What is advocacy... What is an advocate?
There is a lot of confusion about what independent advocacy actually is and what an advocate actually does. For a lot of people an Advocate is someone who represents people when they are in court. In England this type of Advocate is often known as a barrister. When they appear in court they wear a wig and a gown just like the actors in courtroom dramas such as Silk or Rumpole of the Bailey. They also advise the people that they represent.
There are other type of advocates too. Not all advocates are legal advocates and not all advocates work in courtrooms. There are advocates who support people, adults and children in many different settings. These advocates are there to support people to have their views and wishes heard particularly when other people are making decisions about their lives with which they do not agree. This type of advocacy is called independent advocacy and these advocates are called independent advocates.
Independent advocates do not advise people. They may make sure that the person has access to relevant information so that the person (himself, herself) can make an informed choice.
Independent Advocacy and Independent Advocates
Independent advocates can support people in situations where they are unable to get their feelings and wishes heard for any reason. The people may have a disability, a learning difficulty, mental health issues or be in other circumstances that prevents them from having their wishes listened to. This can happen when people are dealing with the local council, the local GP, the National Health Service (NHS) or other organisations. In some circumstances the government has made it the law that people get the support of an independent advocate. This is called statutory advocacy.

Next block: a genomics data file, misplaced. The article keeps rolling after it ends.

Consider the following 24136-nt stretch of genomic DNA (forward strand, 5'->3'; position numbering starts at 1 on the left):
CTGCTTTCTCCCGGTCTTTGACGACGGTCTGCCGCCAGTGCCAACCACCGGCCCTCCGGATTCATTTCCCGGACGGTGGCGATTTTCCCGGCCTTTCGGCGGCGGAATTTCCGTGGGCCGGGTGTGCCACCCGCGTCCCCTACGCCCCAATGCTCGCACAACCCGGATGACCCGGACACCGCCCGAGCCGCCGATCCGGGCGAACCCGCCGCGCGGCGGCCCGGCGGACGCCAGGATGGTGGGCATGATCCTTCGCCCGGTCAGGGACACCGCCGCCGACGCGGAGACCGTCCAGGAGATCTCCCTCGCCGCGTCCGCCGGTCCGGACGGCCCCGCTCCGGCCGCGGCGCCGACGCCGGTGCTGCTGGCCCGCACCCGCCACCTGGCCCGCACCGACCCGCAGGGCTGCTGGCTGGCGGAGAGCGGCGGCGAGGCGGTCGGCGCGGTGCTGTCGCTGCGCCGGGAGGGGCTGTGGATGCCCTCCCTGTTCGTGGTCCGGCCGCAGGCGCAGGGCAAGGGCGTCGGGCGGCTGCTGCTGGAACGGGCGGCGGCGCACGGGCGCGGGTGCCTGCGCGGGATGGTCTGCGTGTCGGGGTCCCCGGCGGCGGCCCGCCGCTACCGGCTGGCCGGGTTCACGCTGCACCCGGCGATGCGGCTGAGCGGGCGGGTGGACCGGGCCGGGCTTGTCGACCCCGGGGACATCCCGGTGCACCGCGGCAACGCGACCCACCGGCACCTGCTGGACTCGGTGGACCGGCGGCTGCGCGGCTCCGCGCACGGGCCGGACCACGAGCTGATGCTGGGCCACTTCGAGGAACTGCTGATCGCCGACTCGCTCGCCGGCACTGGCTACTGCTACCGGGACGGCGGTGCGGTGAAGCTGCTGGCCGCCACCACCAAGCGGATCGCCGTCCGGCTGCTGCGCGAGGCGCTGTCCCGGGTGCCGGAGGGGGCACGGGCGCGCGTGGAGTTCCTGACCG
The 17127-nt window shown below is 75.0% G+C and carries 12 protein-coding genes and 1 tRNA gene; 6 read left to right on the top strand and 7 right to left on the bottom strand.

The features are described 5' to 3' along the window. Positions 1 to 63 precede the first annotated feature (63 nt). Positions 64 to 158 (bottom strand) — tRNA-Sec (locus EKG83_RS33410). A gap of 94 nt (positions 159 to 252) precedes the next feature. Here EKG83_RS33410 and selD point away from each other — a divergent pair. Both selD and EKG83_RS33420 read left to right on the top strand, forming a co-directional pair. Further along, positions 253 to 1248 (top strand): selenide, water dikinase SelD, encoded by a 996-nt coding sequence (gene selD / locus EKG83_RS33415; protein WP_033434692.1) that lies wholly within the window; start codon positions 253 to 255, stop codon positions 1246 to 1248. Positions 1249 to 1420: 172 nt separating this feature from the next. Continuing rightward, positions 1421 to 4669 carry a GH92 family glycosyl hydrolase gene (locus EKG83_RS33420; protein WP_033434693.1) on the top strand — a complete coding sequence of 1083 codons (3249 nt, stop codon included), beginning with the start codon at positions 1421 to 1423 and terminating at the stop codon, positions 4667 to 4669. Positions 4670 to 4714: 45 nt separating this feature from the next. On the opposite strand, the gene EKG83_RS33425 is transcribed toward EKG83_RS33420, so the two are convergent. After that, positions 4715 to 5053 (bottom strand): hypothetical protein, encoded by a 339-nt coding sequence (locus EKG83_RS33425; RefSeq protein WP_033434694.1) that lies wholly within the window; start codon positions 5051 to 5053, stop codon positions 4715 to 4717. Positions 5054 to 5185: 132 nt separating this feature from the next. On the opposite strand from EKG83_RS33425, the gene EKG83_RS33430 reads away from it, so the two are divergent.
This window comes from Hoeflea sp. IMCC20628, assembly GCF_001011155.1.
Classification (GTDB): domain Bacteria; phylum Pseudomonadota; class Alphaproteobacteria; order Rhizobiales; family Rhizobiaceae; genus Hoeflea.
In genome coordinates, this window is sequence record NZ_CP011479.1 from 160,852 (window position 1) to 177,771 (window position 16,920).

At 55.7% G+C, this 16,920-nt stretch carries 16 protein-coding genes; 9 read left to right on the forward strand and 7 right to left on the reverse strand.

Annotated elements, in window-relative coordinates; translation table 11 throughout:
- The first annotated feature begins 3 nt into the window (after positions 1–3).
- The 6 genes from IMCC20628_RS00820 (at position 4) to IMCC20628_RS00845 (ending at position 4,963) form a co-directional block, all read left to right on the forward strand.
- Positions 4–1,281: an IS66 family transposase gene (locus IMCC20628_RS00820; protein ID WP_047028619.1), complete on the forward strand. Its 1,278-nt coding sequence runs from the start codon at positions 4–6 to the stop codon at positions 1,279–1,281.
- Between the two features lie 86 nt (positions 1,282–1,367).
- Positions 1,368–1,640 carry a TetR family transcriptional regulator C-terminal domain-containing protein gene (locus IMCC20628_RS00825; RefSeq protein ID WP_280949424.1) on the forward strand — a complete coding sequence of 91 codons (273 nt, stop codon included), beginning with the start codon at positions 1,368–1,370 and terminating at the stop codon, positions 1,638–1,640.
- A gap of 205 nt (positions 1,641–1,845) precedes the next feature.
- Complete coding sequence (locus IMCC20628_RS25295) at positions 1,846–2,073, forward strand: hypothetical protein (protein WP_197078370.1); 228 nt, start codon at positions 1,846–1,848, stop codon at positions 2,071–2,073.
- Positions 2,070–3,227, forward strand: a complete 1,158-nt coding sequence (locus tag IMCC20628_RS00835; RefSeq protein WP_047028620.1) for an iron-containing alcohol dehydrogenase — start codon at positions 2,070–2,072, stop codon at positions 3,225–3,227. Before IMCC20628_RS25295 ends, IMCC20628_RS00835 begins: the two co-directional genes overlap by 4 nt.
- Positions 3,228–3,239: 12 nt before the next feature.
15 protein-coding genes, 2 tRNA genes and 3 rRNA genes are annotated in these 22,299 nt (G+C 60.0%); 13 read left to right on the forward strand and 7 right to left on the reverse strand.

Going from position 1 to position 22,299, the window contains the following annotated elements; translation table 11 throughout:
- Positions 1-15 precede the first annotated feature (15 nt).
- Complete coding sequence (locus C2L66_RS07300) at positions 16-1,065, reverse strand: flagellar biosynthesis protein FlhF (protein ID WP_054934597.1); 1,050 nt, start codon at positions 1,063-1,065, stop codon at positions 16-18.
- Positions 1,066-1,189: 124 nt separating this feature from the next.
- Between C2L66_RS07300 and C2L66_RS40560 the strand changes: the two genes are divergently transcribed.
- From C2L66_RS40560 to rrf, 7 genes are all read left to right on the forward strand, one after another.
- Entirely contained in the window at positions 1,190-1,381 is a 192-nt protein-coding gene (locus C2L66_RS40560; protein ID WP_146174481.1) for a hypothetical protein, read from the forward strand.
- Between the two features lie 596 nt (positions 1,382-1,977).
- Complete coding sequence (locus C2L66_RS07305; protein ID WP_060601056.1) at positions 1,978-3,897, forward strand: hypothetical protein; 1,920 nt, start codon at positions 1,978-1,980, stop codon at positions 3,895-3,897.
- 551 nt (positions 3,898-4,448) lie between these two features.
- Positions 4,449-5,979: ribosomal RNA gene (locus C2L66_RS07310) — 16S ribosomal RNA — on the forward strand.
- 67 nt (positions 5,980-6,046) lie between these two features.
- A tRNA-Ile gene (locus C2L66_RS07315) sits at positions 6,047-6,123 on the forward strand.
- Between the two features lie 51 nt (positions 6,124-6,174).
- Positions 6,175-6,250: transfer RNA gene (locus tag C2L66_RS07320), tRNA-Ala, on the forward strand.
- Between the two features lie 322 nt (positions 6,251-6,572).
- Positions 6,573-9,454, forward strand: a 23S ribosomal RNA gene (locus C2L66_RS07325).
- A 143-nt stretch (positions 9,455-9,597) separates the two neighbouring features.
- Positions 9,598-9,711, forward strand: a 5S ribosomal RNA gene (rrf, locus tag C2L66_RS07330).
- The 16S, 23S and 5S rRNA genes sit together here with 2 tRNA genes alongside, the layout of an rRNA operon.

The government has passed laws that make sure that people who need support to have their views and wishes heard get the support of an independent advocate as a right. UK governments have passed laws to make sure that people can have access to a statutory independent advocate by right such as:
- Independent Mental Capacity Advocacy
- Independent Mental Health Advocacy
- NHS Complaints Advocacy
- Care Act Advocacy
The types of statutory advocacy mentioned above apply in very specific circumstances as the names of the types of advocacy suggest. However, there are times when people still need to be able to have advocacy support that does not fall into the categories mentioned above. This type of independent advocacy is called non-statutory advocacy and can cover lots of different circumstances.
Local authorities make sure that statutory advocacy is available for people who are eligible. This will cover the types of statutory advocacy described above. Local authorities do not have to make sure that people have access to non-statutory advocacy. Some local authorities will fund advocacy organisations to deliver non-statutory advocacy and some do not. It will vary from place to place.